Hello everyone, this is what my husband and I decided about the bones saved by the medicine. Yes, the drug is used to keep our bones and might not be as good as we would like them to be. But I think they will last for a long time. Have you seen people dugged out bones from many hundreds of years ago(I am sure those bones are much older than ours)? They look ok to me. All we need is to keep our 'old' bones 20. 30 or 40 years from now. I think we should not worry so much, what do you think?
Two 1998 studies (6,7) said Fosamax prevents bone loss. It is interesting to note that Merck, the manufacturer of Fosamax, funded both of these studies and both appeared in 2 well respected medical journals the same week. Many people in the know consider Fosamax to be a metabolic poison that does absolutely nothing to address the cause of osteoporosis.
Dr. John Lee is the physician who wrote "What Your Doctor May Not Tell You About PRE Menopause". He is very strongly opposed to the use of Fosamax.
Fosamax is in the same chemical class (phosphonate) as the chemicals used in the cleaners which remove soap scum from your bath tub. It is a metabolic poison that actually kills the osteoclasts. These are the cells which remove your bone so your osteoblasts can actually rebuild your bones.
It is quite clear that if you kill those cells, your bones will get denser. What these studies do not show is that a few years later, the bone actually becomes weaker even though it is more dense.
This is because bones are dynamic structures and require the removal and REPLACEMENT of new bone to stay strong. Fosamax does NOT build ANY new bone. Once on a bisphosponate, it is not possible to build bone naturally through weight bearing exercise since osteoclast cells are nonfunctioning. Merk doesn't tell us that in their commercials for Fosamax and the manufacturers of Boniva and Actonel also conveniently omit that very important piece of information. In a new commercial, Sally Fields is shown lifiting weights while praising Boniva, but little does she know, that it's for naught. We should all learn a LOT more about these drugs before taking them.
So, in answer to your question suggesting that we stop worrying - no, we should definitely worry about bisphosphonate drugs and learn much more about how drug companies perpetuate the myth that so many of us are going to crumple up in a heap of bones without their drugs. It's natural to lose some bone mass, but weight bearing excercises, done daily, is the ONLY proven and safe method of building bone at ANY age. But there's no money in that for the drug companies, is there. Think about it and read all you can about bisphosphonate drugs. My friend is now dead because of Fosamax and he suffered terribly for months.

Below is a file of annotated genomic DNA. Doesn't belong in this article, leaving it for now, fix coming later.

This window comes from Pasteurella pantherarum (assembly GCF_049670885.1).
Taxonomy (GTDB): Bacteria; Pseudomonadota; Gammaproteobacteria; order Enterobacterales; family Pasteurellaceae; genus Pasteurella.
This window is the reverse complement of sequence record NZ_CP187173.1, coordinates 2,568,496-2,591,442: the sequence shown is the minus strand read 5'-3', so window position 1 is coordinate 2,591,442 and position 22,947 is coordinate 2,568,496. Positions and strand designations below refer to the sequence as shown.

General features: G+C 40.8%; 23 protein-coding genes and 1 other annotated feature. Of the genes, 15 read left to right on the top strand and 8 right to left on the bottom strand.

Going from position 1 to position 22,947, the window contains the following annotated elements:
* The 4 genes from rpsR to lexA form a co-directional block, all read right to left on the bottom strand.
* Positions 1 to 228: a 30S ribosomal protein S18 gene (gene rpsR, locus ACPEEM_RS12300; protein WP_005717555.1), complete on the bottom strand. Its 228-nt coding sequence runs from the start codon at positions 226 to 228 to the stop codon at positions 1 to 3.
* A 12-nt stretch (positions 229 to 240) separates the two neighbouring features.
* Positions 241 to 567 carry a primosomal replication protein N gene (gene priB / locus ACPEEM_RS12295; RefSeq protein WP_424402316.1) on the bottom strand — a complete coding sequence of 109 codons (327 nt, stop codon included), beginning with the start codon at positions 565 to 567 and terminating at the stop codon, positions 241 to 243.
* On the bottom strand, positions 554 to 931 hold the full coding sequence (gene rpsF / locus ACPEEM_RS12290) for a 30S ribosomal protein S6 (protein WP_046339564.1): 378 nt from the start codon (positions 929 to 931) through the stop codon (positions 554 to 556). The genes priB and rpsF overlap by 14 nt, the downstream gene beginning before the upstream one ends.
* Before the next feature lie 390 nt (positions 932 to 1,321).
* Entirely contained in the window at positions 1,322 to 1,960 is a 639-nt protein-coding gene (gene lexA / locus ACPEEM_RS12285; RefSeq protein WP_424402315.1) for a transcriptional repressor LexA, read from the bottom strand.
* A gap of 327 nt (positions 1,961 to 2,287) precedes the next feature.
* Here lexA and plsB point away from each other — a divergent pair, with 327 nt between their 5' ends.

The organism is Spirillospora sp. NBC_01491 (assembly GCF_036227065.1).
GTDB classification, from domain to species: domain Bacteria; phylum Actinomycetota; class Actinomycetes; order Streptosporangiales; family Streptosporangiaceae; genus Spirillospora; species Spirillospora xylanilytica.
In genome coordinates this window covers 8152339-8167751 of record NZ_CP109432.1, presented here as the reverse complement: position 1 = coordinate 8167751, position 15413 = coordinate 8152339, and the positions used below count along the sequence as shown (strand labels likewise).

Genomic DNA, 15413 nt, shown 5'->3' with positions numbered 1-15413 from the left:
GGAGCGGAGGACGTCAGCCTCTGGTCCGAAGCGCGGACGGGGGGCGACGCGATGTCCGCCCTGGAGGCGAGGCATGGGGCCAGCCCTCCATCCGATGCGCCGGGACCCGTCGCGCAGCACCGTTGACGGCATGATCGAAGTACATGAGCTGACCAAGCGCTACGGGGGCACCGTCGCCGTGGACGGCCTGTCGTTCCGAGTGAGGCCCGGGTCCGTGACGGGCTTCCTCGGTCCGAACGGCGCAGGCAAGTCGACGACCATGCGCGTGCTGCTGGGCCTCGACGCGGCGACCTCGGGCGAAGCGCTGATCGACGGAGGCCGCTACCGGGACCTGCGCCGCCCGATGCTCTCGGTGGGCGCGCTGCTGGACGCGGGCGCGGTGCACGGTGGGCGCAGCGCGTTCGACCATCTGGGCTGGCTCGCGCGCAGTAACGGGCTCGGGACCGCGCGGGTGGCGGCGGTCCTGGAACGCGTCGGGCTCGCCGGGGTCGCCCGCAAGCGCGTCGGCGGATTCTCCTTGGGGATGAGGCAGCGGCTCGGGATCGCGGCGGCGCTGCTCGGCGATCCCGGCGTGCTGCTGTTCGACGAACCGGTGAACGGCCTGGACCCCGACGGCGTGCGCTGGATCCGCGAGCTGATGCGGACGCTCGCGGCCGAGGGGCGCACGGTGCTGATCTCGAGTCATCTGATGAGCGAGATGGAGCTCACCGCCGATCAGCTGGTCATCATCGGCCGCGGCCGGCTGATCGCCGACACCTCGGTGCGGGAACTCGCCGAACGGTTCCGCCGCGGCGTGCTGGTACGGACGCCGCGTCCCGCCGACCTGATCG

Last edited by Schupp1832; 06-05-2006 at 06:41 PM.
I propose daily weight bearing and resistance exercises for every major muscle group. Also, eat right by eating fresh fruits and vegetables daily. Calcium supplements are beneficial for most. Cut out caffeine, cigarettes and alcohol. Bisphosphonates will not net healthy bone. Please do some research on this class of drug.
Hi......maybe I have done something really wrong in my life to have developed osteoporosis, but here I am. I am 61 and I have done nothing but dance, ballet, jazz, modern since I was 5 years old. I have never smoked, have not used alcohol for the last 25 years. I eat healthy andf have always taken vitamin supplements. I never have broken a bone. Pulled many a muscle and tendon dancing, but never once thought i would have thin bones. From osteoarthritis and much repitive
motion, I am looking at having my hip resurfaced August 29.
I have been on fosamax for the last year. I am not happy about this but when the orthopedic surgeon saw my xrays and I desperately wanted to have a resurface and not a hip replacement, he would never have said yes but he saw new bone growth! Now I am no doc but what could have caused this new bone growth.....I hate drugs but I am sorry, weight bearing exercises are not the answer for some of us